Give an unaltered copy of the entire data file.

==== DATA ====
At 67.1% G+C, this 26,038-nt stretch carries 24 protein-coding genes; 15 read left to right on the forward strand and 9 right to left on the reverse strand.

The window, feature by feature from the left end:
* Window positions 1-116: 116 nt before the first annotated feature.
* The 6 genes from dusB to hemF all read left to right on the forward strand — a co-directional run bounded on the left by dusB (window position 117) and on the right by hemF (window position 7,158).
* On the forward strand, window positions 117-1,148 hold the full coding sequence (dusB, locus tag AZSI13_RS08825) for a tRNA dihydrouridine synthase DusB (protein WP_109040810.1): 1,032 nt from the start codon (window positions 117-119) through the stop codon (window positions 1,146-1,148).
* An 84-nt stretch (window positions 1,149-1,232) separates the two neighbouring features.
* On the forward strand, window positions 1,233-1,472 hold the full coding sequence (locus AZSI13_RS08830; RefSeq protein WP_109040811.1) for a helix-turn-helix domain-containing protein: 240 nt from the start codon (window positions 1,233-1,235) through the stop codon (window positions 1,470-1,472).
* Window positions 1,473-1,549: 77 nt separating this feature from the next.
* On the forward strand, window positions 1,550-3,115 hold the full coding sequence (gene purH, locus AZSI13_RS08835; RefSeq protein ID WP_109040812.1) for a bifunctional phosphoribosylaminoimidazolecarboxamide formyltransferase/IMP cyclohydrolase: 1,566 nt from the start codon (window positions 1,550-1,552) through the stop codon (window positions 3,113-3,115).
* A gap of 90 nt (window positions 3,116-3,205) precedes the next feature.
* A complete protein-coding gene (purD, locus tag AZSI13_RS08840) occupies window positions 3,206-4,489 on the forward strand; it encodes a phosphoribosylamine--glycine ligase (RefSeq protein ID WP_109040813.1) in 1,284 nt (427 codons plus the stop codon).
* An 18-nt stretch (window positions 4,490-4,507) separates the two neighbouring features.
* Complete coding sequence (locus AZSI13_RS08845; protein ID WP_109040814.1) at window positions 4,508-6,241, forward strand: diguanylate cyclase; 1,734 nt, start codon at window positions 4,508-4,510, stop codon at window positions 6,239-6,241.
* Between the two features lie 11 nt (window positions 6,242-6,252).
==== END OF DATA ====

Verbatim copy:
At 67.1% G+C, this 26,038-nt stretch carries 24 protein-coding genes; 15 read left to right on the forward strand and 9 right to left on the reverse strand.

The window, feature by feature from the left end:
* Window positions 1-116: 116 nt before the first annotated feature.
* The 6 genes from dusB to hemF all read left to right on the forward strand — a co-directional run bounded on the left by dusB (window position 117) and on the right by hemF (window position 7,158).
* On the forward strand, window positions 117-1,148 hold the full coding sequence (dusB, locus tag AZSI13_RS08825) for a tRNA dihydrouridine synthase DusB (protein WP_109040810.1): 1,032 nt from the start codon (window positions 117-119) through the stop codon (window positions 1,146-1,148).
* An 84-nt stretch (window positions 1,149-1,232) separates the two neighbouring features.
* On the forward strand, window positions 1,233-1,472 hold the full coding sequence (locus AZSI13_RS08830; RefSeq protein WP_109040811.1) for a helix-turn-helix domain-containing protein: 240 nt from the start codon (window positions 1,233-1,235) through the stop codon (window positions 1,470-1,472).
* Window positions 1,473-1,549: 77 nt separating this feature from the next.
* On the forward strand, window positions 1,550-3,115 hold the full coding sequence (gene purH, locus AZSI13_RS08835; RefSeq protein ID WP_109040812.1) for a bifunctional phosphoribosylaminoimidazolecarboxamide formyltransferase/IMP cyclohydrolase: 1,566 nt from the start codon (window positions 1,550-1,552) through the stop codon (window positions 3,113-3,115).
* A gap of 90 nt (window positions 3,116-3,205) precedes the next feature.
* A complete protein-coding gene (purD, locus tag AZSI13_RS08840) occupies window positions 3,206-4,489 on the forward strand; it encodes a phosphoribosylamine--glycine ligase (RefSeq protein ID WP_109040813.1) in 1,284 nt (427 codons plus the stop codon).
* An 18-nt stretch (window positions 4,490-4,507) separates the two neighbouring features.
* Complete coding sequence (locus AZSI13_RS08845; protein ID WP_109040814.1) at window positions 4,508-6,241, forward strand: diguanylate cyclase; 1,734 nt, start codon at window positions 4,508-4,510, stop codon at window positions 6,239-6,241.
* Between the two features lie 11 nt (window positions 6,242-6,252).